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Old 04-09-2018, 02:32 AM
 
1,528 posts, read 735,250 times
Reputation: 2062

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Quote:
Originally Posted by carcrazy67 View Post
I'm somewhat curious by nature, so, what is the basis for your opinion? Are you in the real estate or inspection business? I'm pretty certain the vast majority of agents WILL allow their clients choose the inspector. Quite frankly I've never heard of one preventing a client from making that choice.

Do you have personal first hand knowledge of collusion between agents and inspectors?

I've been in the business for a long time and have never seen evidence of it in my market. There is FAR too much liability on the part of both parties....real estate agents and inspectors. Who would risk losing their livelihood? Compared to the average client, wouldn't it make sense that a "good" agent, that has been involved in hundreds of transactions, would have a better sense of who is a good inspector and who is not? Why have an agent if you can't trust their opinion?

I can tell you that almost without exception, the average person that that interviews me, asks exactly the same questions (as found on the internet). Only problem is, many of those questions really don't help one choose the best inspector. Sadly, in the end, the deciding factor for most is price!

By the way, a few years back I knew an inspector who followed the no referrals from agents concept. He was a good inspector, very learned. Unfortunately....he's out of business!
I've said many times that I'm not saying there is any collusion. You don't need formal, organized collusion to mean there are issues. Agents are the ones talking about collusion in an attempt to discredit any dissenting views - i.e. basically "you think everyone is in collusion".

Your last point underscores the issue exactly. Agent referrals are vital to inspectors. Sadly in your example, a good inspector learned that the hard way. Do you think that example supports the point you're trying to make? When you depend on referrers for your livelihood, you can become beholden to them. Pleasing them may become as important or more important than the end client. This is not just my opinion.
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Old 04-09-2018, 04:27 AM
 
Location: Cary, NC
31,691 posts, read 55,513,715 times
Reputation: 30266
Quote:
Originally Posted by MikePRU View Post
I'm not sure how long this association has been around but this movement doesn't exactly seem to be catching fire. I went to the Massachusetts page in the directory and found 4 inspection companies listed and 1 attorney. Not sure why there was an attorney in their directory.

Also, I had a good chuckle reading the home page when I got to the definition section. I especially enjoyed this one:

What Is A “Deal Killer”? The derogatory phrase “deal killer” is a term used by by real estate agents to taint home inspectors who give buyers objective / non-bias information. Information that may lead the buyer to renegotiate or to look at other properties. Many real estate agents view these “deal killers” as obstacles to the sales commission and will use a number of tactics to control the inspector selection process to make sure that prospective buyers do not retain independent home inspectors.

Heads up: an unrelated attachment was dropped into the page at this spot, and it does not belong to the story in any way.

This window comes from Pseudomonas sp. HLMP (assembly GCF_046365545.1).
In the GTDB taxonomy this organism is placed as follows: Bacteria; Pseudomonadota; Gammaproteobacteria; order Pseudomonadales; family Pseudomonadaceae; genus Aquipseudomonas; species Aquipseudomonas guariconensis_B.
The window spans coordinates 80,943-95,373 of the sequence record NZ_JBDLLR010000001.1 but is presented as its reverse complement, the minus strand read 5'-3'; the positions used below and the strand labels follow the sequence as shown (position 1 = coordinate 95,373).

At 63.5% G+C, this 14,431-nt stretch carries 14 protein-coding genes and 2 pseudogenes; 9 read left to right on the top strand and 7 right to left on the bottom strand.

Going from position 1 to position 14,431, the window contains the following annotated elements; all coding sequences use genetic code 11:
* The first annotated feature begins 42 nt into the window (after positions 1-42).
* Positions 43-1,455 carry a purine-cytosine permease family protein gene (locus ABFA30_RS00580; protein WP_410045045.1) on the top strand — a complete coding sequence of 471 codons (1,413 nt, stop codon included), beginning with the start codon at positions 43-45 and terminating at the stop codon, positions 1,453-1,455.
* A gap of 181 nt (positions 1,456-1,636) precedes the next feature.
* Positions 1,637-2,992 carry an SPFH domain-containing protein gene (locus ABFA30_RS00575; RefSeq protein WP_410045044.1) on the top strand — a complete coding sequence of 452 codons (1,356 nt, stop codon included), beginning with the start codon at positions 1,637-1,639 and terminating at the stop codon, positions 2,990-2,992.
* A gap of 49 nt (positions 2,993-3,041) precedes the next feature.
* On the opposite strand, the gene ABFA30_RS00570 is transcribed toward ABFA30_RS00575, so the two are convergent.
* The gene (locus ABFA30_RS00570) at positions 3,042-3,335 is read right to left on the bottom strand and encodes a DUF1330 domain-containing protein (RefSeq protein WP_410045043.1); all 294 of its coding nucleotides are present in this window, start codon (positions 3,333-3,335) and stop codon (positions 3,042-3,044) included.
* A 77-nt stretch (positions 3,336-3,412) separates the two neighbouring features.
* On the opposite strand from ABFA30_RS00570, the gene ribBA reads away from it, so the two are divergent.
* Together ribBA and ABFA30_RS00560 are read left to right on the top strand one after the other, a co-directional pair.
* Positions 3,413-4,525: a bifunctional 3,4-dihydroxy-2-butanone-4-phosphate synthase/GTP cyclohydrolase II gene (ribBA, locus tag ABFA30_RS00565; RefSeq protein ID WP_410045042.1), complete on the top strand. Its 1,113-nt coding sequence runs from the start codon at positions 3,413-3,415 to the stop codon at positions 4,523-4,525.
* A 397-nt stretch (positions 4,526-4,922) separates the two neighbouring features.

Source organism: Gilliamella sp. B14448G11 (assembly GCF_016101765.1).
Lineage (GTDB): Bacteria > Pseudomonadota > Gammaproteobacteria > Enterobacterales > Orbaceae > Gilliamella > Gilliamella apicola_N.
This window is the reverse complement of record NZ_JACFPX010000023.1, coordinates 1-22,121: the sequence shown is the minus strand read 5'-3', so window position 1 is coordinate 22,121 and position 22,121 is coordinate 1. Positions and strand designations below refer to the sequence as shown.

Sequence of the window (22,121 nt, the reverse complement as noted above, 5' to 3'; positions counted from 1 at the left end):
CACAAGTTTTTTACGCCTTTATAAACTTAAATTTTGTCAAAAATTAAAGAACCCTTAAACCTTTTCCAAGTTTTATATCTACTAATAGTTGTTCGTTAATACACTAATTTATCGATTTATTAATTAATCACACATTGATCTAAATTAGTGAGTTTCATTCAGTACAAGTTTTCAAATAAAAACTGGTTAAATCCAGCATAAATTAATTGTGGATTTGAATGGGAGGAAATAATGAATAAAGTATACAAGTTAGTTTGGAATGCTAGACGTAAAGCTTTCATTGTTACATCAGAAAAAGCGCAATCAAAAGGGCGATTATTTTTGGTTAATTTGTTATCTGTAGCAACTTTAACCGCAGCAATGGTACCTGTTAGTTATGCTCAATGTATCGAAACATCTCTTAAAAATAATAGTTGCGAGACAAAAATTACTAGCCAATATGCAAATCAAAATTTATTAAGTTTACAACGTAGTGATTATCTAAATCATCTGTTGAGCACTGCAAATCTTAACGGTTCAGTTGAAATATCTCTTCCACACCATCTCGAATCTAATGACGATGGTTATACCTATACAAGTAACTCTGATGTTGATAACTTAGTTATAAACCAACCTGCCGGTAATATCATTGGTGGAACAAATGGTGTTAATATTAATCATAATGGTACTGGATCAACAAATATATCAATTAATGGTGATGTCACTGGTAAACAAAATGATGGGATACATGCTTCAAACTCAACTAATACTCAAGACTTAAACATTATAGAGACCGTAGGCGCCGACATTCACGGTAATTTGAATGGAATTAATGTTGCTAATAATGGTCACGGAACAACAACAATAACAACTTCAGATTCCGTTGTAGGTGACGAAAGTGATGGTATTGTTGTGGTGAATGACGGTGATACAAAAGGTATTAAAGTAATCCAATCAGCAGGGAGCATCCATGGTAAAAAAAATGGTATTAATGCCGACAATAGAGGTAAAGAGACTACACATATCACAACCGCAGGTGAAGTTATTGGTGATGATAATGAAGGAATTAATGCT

I've never seen a more inaccurate definition of any term anywhere. A "deal killer" is in fact a home inspector that taints the results of the inspection by being subjective/bias in their presentation of the information. I love that this website tries to paint the agent as the bad guy in these situations when in actuality it's the inspector. A home inspector's job is to present an accurate an unbiased report of the condition of the property. Not scare a buyer away from a perfectly fine house.

From time-to-time I've encountered DK inspectors. The very basis of them being DK's is that they inject their own opinions into the inspection rather than being a presenter of objective fact.
Along with opinion, some are skilled in "Drama" and "Hyperbole."
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Old 04-09-2018, 07:34 AM
 
Location: Near Falls Lake
2,327 posts, read 1,691,685 times
Reputation: 2166
Quote:
Originally Posted by just_because View Post
I've said many times that I'm not saying there is any collusion. You don't need formal, organized collusion to mean there are issues. Agents are the ones talking about collusion in an attempt to discredit any dissenting views - i.e. basically "you think everyone is in collusion".

Your last point underscores the issue exactly. Agent referrals are vital to inspectors. Sadly in your example, a good inspector learned that the hard way. Do you think that example supports the point you're trying to make? When you depend on referrers for your livelihood, you can become beholden to them. Pleasing them may become as important or more important than the end client. This is not just my opinion.
For the most part we do depend on agent referrals but pleasing them is certainly not the end goal. We have legal obligations and responsibilities to the client and the client only! Apparently you have no idea about the amount of liability involved! If I or another inspector were to "soft shoe" a foundation/roof or moisture issue, we could then be on the hook for 10's of thousands of dollars.....Who in their right mind would put themselves in that kind of legal or financial jeopardy? Put yourself in that situation, what would YOU do? Would YOU chose to be beholden to an agent by playing down the issue? I'm betting the answer is no.
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Old 04-09-2018, 09:14 AM
 
Location: Needham, MA
6,328 posts, read 9,071,891 times
Reputation: 5324
Quote:
Originally Posted by MikeJaquish View Post
Along with opinion, some are skilled in "Drama" and "Hyperbole."
Yup. I was being nice and considering those under the columns of subjectivity and bias.

I might have already shared this example but . . . I once had a home inspector refer to a few small holes in the drywall of a garage as a "potentially deadly" issue. I could literally see the urine stain on that buyer's paints after that. Were the holes a defect? Absolutely! Is it something easy and inexpensive to fix. Absolutely! Did it deserve to be labelled as "potentially deadly"? Definitely not.
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Old 04-09-2018, 10:00 AM
 
Location: Rochester, WA
3,850 posts, read 2,086,074 times
Reputation: 10619
Funny.... in my vocabulary, the Deal Killer is the house. And bonus points and kudos go to the inspector who finds that out before my first-time buyer client buys it.

If all agents don't feel that way, then shame on them... but every agent here has said they'd rather an inspector find the big issue than hide it. Relationships and measures of success are so much more complicated than some give us credit for.
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Old 04-09-2018, 10:03 AM
 
Location: Columbia, SC